Review Summary: Miles Davis gets strange.2 of 2 thought this review was well written
The mysticism of old-world indigenous tribes has always been such a fascinating subject, from the Voodoo religions of the Caribbean and Western Africa, to the Native American tribe mythology. I suppose the more interesting matter is how similar these religions are, despite the vast distances that separates them. One particular aspect that I find most fascinating is their interests in cathartic trances and vision quests. The Huichol Tribe from Mexico, for example, used Peyote. Peyote contains the psychoactive effect, Mescaline, which causes psychedelic hallucinations. The Huichol tribe believed that Peyote triggers a state of deep introspection and insight that they describe as being of a metaphysical or spiritual nature. The user would fall into a deep trance, and in this state, they embark on a spiritual journey of enlightenment by using the drug. Aldous Huxley talked all about these practices in his book, The Doors Of Perception
, where he himself used the drug and wrote of his own experiences.
Aldous Huxley began to experiment with other psychoactive drugs, and influenced an entire generation during the 1960's to embark on their own experiences, all directly influenced by old-world mysticism. LSD and marijuana became instantly available everywhere, and many musicians fell into this growing new idea of hedonistic lifestyles in the late 1960's. Influenced by the effects of these drugs, a multitude of musicians all over the world embarked on metaphysical trances of their own and then translated these experiences into music. Musicians from all over began trying to recreate the experiences of LSD and other psychoactive drugs in their songs- This would change the way we look at music forever. Music was never the same after that. Musicians began seeing music as much more than just something to listen to, but something to get lost in. Music became much more abstract, much more experimental, and even stranger. There was a stronger emphasis on atmosphere, it was no longer about a catchy arrangement of chords, lyrics, and drum beats. Psychedelic Rock and Progressive music began to become popular, songs then became musical journeys lasting up to 20 minutes, even hours. Musicians began letting the instruments speak for themselves. These musicians weren't playing the instruments, the instruments were using the musicians to help them come alive.
This new urge for experimentation floated through the air, and everyone who could play an instrument was trying to be a part of this. Miles Davis began to show an interest with electric instruments in 1968's Miles In The Sky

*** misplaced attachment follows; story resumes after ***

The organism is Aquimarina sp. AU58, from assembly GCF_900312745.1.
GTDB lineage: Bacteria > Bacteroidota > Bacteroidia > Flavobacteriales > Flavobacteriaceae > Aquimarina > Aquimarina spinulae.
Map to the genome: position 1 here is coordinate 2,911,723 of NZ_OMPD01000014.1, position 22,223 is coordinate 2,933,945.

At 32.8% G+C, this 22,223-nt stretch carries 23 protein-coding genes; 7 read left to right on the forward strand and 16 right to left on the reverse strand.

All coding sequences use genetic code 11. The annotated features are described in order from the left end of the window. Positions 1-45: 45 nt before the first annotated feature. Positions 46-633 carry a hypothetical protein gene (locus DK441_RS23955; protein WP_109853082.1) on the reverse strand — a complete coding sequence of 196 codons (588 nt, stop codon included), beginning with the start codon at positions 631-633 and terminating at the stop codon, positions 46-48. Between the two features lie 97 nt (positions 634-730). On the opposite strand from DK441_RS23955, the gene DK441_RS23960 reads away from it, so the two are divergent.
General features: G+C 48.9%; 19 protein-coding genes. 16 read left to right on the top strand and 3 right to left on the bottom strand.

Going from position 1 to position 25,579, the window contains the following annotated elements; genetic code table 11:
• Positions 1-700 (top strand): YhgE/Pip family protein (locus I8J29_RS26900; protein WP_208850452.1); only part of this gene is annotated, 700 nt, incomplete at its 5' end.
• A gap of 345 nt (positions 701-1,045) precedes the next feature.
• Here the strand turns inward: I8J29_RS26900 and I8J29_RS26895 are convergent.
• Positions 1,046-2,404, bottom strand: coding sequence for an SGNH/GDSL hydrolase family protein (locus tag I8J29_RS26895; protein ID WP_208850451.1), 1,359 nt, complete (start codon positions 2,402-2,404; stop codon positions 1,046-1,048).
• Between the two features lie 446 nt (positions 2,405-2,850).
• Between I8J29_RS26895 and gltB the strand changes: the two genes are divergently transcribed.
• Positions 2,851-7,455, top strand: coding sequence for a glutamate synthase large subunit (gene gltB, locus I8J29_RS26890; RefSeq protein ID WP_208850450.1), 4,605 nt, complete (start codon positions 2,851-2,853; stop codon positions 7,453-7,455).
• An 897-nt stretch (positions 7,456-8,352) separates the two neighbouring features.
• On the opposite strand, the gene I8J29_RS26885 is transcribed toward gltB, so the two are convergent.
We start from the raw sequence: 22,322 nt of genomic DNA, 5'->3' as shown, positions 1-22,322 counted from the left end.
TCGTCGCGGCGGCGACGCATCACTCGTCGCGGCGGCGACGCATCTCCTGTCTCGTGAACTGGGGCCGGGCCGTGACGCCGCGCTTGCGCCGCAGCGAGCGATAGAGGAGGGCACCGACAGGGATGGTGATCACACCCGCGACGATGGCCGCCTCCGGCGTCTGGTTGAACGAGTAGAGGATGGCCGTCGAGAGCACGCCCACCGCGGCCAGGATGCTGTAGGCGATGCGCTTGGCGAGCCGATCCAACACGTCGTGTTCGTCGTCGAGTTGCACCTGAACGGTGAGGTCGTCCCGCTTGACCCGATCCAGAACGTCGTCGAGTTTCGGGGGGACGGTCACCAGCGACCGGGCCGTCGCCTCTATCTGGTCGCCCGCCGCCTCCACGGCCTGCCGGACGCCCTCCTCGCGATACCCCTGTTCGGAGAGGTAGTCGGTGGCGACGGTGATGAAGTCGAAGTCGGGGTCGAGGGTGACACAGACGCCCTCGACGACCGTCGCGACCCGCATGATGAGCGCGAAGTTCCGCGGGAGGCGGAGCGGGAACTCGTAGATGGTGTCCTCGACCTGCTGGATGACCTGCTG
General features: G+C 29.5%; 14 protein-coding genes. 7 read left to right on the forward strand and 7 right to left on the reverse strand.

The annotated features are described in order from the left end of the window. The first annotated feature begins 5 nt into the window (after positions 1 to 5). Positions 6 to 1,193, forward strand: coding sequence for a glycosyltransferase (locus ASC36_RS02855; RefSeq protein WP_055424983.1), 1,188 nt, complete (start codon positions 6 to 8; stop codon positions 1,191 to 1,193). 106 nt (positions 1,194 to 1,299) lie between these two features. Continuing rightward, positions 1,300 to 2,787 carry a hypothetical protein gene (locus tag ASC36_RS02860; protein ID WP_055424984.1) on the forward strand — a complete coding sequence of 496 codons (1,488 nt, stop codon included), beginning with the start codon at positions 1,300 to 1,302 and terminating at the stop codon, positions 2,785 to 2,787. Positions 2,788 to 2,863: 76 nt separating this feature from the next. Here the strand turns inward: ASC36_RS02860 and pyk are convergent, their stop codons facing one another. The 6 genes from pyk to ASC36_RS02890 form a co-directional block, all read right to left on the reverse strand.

, heralding a new chapter in this musician's life, the electric era. Just by looking at the album cover, with it's psychedelic art, we can already tell this isn't the same "Cool" Miles Davis that we've seen before. No, this is a musician embracing the times and the world around him. But this new experimental and ambient sound still needed to be nurtured a little bit. Miles began combining rock music with his Jazz by using electric guitars, pianos, and bass guitars. This new, "Electric" Miles, with his newly developed style wrote some of Jazz music's most important albums; Filles de Kilimanjaro
, In A Silent Way
, and of course his magnum opus of the electric period, Bitches Brew
The music of Bitches Brew, to the average listener, may seem like an abundance of random sounds all happening at once with no particular order or purpose. The tracks on this album are not jazz songs, oh no, they are the recipes for a spell. Miles and his band are sorcerers that have prepared a magical brew, and like the mystics of the old-world, we are to embark on it's trance. Every musician in this album is in top condition, especially John McLaughlin, who would later go to form his own respected Jazz Fusion band, The Mahavishnu Orchestra. Right at the very beginning with "Pharaoh's Dance"
, the atmosphere for this trance is set up. A silent, yet menacing, arrangement of ambient psychedelic sounds fill our ears as they take us away, deep into our mind. Slowly it picks up the pace, as the band begins to jam out. Tracks like "Bitches Brew"
and "Spanish Key"
, spark up the excitement but retain the ambient atmosphere. John McLaughlin's eponymous track is a quite special one because we see this musician's history and eventual progression. This is a much more restrained John McLaughlin than the one who leads The Mahavishnu Orchestra. Instead of his usual shredding that centers the music of The Mahavishnu Orchestra, there is an emphasis on rhythm and groove throughout this song. "Miles Runs The Voodoo Down"
is a return to the silent and ambient feel, but also displays some serious notes from Miles Davis and John McLaughlin. These two have developed quite the explosive synergy in this track.
And finally as we begin to unwind, and the spell begins to loose it's effect, we enter into the final phase of the trance. Slowly coming down from our high, but the spell continues to let out it's final touch in "Sanctuary"
, coming and going as it pleases in it's restrained chaos. Finally the effects of the trance fades and we enter back into our normal conscious world, as we've now had our own taste of Bitches Brew. But this kind of brew isn't for just anyone. Many may find, in all of it's bizarre nature, to be a bitter taste. But to the enlightened few, who have seen Miles through his journeys from the sky to Kilimanjaro, and have opened their ears to his silent ways, will find it's taste to be the sweetest around.